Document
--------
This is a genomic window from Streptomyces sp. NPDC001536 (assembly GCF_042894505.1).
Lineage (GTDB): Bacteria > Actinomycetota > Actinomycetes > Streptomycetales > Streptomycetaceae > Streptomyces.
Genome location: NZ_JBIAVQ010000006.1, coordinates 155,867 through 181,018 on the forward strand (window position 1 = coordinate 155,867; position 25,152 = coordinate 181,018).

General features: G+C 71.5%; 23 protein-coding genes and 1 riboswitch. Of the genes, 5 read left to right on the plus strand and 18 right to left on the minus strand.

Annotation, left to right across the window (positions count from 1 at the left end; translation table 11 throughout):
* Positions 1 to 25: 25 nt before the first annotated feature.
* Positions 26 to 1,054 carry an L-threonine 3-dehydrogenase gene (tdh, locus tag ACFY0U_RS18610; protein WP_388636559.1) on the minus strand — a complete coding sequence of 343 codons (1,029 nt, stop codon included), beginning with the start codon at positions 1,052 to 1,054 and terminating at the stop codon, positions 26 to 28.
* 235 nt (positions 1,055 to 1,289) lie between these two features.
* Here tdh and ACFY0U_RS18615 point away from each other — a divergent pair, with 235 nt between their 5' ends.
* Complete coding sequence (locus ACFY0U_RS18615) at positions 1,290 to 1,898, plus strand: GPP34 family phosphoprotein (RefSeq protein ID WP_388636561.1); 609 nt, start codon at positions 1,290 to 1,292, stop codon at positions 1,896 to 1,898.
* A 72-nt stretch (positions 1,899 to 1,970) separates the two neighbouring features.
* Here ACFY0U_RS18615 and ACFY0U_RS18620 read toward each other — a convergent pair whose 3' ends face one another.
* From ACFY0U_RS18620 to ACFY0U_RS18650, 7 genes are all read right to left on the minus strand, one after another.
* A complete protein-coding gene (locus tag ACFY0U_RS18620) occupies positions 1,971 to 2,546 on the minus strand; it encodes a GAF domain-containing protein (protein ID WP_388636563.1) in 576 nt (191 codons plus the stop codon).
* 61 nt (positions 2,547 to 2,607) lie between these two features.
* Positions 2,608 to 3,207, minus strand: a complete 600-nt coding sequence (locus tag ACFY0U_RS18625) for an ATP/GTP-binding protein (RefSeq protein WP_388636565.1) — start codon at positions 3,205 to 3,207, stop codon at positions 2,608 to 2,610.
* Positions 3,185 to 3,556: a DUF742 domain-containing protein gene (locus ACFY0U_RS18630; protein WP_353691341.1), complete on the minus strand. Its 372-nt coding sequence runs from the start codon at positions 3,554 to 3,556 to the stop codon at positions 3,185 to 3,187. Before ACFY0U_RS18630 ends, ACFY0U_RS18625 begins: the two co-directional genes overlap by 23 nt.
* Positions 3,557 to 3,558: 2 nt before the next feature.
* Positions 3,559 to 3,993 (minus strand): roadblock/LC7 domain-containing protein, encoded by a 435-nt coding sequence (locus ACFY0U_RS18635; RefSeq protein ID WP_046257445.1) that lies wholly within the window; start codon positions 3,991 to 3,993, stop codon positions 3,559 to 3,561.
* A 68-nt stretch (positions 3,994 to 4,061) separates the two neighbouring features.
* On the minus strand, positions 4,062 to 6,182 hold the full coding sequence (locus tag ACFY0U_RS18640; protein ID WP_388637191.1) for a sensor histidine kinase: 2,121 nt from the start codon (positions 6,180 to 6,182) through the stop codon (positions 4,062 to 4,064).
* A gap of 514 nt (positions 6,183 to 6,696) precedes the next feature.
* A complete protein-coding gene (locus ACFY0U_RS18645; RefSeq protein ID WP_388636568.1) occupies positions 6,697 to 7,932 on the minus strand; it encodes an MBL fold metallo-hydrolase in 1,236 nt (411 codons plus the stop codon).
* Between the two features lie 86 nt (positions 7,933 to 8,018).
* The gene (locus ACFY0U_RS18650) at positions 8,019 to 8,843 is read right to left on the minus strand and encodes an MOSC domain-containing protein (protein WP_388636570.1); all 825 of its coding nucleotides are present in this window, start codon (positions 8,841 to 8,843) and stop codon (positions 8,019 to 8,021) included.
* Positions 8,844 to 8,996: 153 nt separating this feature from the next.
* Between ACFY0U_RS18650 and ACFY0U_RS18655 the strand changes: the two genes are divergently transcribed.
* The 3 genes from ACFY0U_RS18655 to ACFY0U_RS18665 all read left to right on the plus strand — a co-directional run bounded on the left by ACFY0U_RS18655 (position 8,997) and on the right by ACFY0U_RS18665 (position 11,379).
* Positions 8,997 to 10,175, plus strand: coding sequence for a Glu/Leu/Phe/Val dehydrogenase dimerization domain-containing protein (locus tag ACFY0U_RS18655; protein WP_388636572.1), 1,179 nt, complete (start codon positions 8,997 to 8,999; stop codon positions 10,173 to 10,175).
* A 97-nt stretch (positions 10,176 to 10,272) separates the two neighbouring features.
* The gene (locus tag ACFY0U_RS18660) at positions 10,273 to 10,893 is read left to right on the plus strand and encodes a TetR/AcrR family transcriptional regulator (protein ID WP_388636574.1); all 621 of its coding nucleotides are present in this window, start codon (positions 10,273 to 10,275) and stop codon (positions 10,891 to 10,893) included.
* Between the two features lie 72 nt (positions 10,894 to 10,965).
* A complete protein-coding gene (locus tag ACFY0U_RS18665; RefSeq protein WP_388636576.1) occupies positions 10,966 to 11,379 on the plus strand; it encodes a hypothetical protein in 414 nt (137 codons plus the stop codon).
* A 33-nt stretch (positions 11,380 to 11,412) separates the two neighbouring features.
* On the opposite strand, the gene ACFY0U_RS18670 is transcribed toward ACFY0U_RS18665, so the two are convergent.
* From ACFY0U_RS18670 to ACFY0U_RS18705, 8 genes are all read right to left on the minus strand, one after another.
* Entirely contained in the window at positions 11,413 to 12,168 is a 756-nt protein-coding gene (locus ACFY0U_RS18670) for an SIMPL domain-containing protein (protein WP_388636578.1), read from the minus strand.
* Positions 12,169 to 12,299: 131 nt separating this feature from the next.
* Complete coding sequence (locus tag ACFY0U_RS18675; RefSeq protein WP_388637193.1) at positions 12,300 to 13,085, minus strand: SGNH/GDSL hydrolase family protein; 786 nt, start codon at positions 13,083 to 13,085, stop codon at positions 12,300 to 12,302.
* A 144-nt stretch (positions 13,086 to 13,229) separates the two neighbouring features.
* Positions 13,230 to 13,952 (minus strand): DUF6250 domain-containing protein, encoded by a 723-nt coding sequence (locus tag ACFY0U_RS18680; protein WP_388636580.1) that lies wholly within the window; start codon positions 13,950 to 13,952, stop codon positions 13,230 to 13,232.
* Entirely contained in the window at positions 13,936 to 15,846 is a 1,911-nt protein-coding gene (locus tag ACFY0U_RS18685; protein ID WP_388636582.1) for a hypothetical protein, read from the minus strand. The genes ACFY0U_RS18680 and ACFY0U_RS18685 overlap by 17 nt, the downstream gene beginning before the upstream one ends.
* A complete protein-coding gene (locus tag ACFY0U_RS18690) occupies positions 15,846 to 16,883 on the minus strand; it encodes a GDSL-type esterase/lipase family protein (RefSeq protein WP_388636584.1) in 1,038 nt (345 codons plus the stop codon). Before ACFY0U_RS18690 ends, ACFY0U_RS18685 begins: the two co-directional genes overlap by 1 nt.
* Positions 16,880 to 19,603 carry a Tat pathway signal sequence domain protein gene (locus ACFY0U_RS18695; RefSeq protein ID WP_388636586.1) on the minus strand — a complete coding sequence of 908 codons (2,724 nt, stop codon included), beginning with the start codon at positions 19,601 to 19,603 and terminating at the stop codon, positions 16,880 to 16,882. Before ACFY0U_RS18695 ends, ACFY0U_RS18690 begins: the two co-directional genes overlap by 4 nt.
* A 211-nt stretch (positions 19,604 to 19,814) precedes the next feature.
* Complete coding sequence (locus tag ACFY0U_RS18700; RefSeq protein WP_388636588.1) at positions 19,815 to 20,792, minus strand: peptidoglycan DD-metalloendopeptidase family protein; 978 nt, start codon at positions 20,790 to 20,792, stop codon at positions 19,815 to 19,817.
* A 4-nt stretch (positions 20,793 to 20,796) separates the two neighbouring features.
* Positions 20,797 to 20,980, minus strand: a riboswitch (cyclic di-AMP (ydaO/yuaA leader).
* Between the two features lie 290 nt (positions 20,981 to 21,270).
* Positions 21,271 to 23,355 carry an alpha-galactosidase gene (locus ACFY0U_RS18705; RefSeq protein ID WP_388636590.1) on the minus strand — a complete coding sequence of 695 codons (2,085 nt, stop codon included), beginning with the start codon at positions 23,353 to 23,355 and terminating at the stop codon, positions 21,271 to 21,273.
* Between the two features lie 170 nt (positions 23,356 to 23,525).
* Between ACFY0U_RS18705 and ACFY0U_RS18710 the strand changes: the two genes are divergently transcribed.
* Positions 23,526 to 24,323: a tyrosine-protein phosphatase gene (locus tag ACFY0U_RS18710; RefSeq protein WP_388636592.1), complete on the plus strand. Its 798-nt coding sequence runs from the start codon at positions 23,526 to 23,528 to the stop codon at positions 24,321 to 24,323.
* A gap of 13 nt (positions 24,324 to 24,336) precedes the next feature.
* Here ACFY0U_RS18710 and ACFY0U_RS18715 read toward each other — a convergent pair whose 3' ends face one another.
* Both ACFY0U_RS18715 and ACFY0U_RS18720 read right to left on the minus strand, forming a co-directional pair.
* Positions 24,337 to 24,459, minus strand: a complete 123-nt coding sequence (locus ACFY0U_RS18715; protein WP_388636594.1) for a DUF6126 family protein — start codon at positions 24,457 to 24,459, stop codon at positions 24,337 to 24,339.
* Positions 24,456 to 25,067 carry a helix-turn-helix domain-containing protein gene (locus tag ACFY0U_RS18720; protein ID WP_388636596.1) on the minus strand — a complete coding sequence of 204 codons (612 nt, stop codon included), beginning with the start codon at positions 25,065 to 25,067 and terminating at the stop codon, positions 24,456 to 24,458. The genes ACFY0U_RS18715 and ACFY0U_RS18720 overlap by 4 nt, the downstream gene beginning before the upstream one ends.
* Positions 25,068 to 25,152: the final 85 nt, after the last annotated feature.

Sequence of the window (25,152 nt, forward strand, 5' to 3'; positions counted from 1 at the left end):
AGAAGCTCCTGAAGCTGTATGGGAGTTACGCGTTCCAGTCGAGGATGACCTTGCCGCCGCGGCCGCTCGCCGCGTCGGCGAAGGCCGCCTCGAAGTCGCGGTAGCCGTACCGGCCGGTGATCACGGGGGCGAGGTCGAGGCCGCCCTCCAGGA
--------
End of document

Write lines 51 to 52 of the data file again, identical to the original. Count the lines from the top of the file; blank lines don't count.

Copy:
* Between the two features lie 170 nt (positions 23,356 to 23,525).
* Between ACFY0U_RS18705 and ACFY0U_RS18710 the strand changes: the two genes are divergently transcribed.